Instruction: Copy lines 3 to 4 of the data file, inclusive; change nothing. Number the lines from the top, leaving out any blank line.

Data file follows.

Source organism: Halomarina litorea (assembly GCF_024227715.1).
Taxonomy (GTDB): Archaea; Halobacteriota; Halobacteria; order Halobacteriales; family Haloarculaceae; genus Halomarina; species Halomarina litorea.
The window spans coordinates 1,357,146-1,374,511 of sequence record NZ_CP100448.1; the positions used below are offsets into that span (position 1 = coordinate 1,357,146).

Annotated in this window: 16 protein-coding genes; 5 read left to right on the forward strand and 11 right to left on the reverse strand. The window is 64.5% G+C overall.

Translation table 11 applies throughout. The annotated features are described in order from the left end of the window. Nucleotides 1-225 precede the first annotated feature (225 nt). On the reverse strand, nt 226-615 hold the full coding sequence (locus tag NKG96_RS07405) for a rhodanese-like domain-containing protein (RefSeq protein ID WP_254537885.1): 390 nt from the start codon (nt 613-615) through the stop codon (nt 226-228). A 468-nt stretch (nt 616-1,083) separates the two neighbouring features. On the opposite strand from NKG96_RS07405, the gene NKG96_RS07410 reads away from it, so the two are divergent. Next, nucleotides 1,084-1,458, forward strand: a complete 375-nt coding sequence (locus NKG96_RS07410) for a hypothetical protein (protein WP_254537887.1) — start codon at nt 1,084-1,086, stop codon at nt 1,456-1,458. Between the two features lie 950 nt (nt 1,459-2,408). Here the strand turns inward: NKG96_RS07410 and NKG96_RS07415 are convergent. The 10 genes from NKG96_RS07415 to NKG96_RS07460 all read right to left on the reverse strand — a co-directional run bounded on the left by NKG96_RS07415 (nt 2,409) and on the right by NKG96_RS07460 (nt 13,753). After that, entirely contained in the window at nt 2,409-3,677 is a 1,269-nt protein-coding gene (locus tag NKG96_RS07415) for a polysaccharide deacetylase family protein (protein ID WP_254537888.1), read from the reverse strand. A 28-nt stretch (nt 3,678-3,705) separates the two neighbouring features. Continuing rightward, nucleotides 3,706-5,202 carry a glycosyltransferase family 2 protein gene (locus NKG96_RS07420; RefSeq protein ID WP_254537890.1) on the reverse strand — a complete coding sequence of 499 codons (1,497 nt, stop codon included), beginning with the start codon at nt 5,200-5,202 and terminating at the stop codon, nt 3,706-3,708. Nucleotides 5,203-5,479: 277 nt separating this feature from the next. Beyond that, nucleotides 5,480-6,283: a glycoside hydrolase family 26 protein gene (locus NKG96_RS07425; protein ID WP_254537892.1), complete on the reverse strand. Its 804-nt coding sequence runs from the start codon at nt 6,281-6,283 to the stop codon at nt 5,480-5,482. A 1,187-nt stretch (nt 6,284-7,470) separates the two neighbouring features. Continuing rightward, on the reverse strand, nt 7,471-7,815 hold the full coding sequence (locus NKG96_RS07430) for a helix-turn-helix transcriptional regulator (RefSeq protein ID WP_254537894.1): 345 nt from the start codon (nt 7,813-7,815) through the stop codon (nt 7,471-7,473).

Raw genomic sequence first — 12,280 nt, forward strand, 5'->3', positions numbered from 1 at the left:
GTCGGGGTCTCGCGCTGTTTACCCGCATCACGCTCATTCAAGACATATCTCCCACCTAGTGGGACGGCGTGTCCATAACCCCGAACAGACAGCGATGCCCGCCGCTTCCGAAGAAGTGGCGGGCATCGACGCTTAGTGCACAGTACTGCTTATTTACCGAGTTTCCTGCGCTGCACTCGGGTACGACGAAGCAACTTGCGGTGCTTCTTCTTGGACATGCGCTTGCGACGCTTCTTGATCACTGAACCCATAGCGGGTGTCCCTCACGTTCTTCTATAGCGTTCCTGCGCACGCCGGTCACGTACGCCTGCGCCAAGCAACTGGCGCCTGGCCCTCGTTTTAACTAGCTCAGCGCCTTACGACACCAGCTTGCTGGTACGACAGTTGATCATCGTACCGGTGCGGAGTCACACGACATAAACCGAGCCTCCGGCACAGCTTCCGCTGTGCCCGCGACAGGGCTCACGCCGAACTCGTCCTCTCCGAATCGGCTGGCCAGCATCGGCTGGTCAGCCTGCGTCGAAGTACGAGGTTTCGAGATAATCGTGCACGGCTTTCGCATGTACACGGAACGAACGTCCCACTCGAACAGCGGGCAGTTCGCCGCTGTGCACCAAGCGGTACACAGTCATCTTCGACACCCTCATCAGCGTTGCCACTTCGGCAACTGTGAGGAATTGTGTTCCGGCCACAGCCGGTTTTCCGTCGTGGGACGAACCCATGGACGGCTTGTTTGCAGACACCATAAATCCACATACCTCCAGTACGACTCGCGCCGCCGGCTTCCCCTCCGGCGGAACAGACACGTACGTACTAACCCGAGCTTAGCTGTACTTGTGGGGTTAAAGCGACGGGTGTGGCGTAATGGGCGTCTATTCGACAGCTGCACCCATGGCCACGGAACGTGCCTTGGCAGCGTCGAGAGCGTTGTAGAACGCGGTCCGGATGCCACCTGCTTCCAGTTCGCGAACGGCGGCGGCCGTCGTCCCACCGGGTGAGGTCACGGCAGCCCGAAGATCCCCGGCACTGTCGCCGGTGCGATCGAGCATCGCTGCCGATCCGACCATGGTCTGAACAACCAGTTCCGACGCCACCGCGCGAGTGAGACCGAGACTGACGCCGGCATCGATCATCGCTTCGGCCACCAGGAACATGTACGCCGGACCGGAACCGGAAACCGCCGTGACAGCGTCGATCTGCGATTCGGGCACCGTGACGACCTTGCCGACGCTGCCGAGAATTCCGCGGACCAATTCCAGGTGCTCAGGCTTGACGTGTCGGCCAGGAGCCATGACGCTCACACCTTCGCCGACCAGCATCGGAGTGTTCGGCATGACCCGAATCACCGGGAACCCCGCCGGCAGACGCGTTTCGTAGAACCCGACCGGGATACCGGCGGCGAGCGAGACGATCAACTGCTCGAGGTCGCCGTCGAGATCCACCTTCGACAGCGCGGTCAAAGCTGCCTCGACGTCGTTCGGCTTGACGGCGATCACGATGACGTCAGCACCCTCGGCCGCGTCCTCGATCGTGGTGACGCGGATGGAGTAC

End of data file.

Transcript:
The window spans coordinates 1,357,146-1,374,511 of sequence record NZ_CP100448.1; the positions used below are offsets into that span (position 1 = coordinate 1,357,146).

Annotated in this window: 16 protein-coding genes; 5 read left to right on the forward strand and 11 right to left on the reverse strand. The window is 64.5% G+C overall.